The Person of Christ (32): His Unquestioned Death (9)

The Consequences of His Death

As we saw last month, the death of the Lord Jesus brought great delight to the heart of God. There are many reasons for this, but we will consider one that is given great prominence in the epistle to the Romans, especially in chapter 3. It is in the death of Christ that God’s righteousness is declared.

That man is unrighteous is abundantly plain in the Scriptures, particularly in Romans: “There is none righteous, no, not one” (3:10). That God is righteous is also clearly stated; indeed, in the same chapter (v5) His righteousness is contrasted with man’s unrighteousness: “But if our unrighteousness commend the righteousness of God, what shall we say?” God is intrinsically righteous, even if mankind had never existed, but, juxtaposed against our unrighteousness, His righteousness stands out in glorious relief. While the context of the passage is His faithfulness, contrasted with man’s unfaithfulness, the wider reality is still unmistakeably seen. God is righteous, and we are not.

This is a very serious matter, for we read that “the wrath of God is revealed from heaven against all ungodliness and unrighteousness of men” (1:18), and of “the day of wrath and revelation of the righteous judgment of God” (2:5). God must judge sinners, and He will certainly do it on a righteous basis, without respect of persons (2:11).

Yet, amidst this bleak picture, there is a sharp change. Having declared, categorically, that “all have sinned, and come short of the glory of God” (3:23), Paul speaks, in the very next verse, of “being justified freely by His grace.” How can this be? How can a righteous God, Who “will by no means clear the guilty” (Exo 34:7), declare sinners righteous, without compromising His own righteousness?

The answer, of course, is in the death of Christ, or as Paul states, “through the redemption that is in Christ Jesus: Whom God hath set forth to be a propitiation,” which is explicitly said to be “in His blood,” showing without doubt that it is through His death that this comes about (Rom 3:24-25).

The word here translated “propitiation” occurs only one other time in the New Testament – in Hebrews 9:5, where it is rendered “mercyseat,” referring to the covering of the ark of the covenant in the tabernacle. However, a word very closely related to it (the difference being that one is neuter and the other masculine) is also translated “propitiation” in 1 John: “And He is the propitiation for our sins: and not for ours only, but also for the sins of the whole world” (2:2), and “Herein is love, not that we loved God, but that He loved us, and sent His Son to be the propitiation for our sins” (4:10). The related verb is rendered “be merciful” in the prayer of the penitent tax collector: “God be merciful to me a sinner” (Luke 18:13).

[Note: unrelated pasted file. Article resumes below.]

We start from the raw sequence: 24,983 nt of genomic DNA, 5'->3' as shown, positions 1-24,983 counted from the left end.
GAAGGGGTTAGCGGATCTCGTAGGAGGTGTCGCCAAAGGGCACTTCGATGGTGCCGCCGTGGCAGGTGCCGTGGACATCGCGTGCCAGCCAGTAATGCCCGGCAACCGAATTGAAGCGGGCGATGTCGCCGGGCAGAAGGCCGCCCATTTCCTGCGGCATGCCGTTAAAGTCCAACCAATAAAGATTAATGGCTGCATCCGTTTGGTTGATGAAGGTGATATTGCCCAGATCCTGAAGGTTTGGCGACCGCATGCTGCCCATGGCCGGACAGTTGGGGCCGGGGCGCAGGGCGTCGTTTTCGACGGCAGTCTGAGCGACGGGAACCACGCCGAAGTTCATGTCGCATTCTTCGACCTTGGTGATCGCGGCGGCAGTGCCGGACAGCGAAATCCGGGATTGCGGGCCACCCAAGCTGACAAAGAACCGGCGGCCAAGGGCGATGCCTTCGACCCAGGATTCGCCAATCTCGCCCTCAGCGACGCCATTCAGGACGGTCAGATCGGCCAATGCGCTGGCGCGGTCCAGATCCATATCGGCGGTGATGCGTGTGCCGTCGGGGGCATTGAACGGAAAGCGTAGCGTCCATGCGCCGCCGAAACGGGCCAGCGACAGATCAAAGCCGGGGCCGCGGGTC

While a detailed discussion is beyond the scope of this article, the above references give us a clear picture of what is meant when the Lord Jesus is called a “propitiation.” In His death, His sacrifice upon the cross, “in His blood,” as Paul states it, He fully satisfied Divine justice, allowing God to come out in mercy to sinners, and declare them righteous in His sight. This, as is stated in the verse in 1 John 2, quoted above, is for “the whole world,” yet not all benefit from it, for it is “through faith” (Rom 3:25). Justification is only experienced by “him which believeth in Jesus” (v26).

How glorious are Paul’s words in verse 26: “To declare, I say, at this time His righteousness: that He might be just, and the justifier of him which believeth in Jesus.” The words “righteousness,” “just” and “justifier” are all from the same root: “righteousness” is a noun, “just” (“righteous”) an adjective, and “justifier” verbal (a present participle – He is the One Who declares people righteous). We marvel at the greatness of the truth expressed here. On the grounds of the propitiatory sacrifice of the Lord Jesus, God can declare sinners righteous, yet remain righteous Himself; and, far from compromising His righteousness, in declaring sinners righteous, His own righteousness is being demonstrated!

However, a difficulty could be raised. It is all very well for a sinner who, post-Calvary, hears the gospel, and “believeth in Jesus.” He receives the forgiveness of sins and is declared righteous before God. But what of those who lived and died before the death of Christ?

Paul answers that question. God has set Him forth, “to declare His righteousness for the remission of sins that are past, through the forbearance of God” (v25). There were many people, before Christ came, who exercised faith in God, and they were reckoned righteous before Him on that basis. Indeed, in the next chapter, Paul names two examples of this: “Abraham believed God, and it was counted unto him for righteousness” (4:3), and, “David also describeth the blessedness of the man, unto whom God imputeth righteousness without works” (4:6). But was God righteous in doing so, although Christ had not yet died to provide the basis for such action? He certainly was, but the demonstration of it had not yet taken place. At that momentous day, when Christ died, it was abundantly manifest that God had indeed been righteous in the “forbearance” He had shown toward those whom we now call “Old Testament saints,” by justifying them in anticipation of what His Son would do at Calvary. His actions over all the ages that preceded the death of His Son were fully vindicated by that death.

We can only begin to enter into the joy that filled the heart of God, when His only well-beloved Son laid down His life, and, in so doing, demonstrated God’s righteousness in granting forgiveness to sinners, in the centuries that had gone before, and in the centuries that would follow. Well could Paul write concerning the gospel: “For therein is the righteousness of God revealed” (1:17).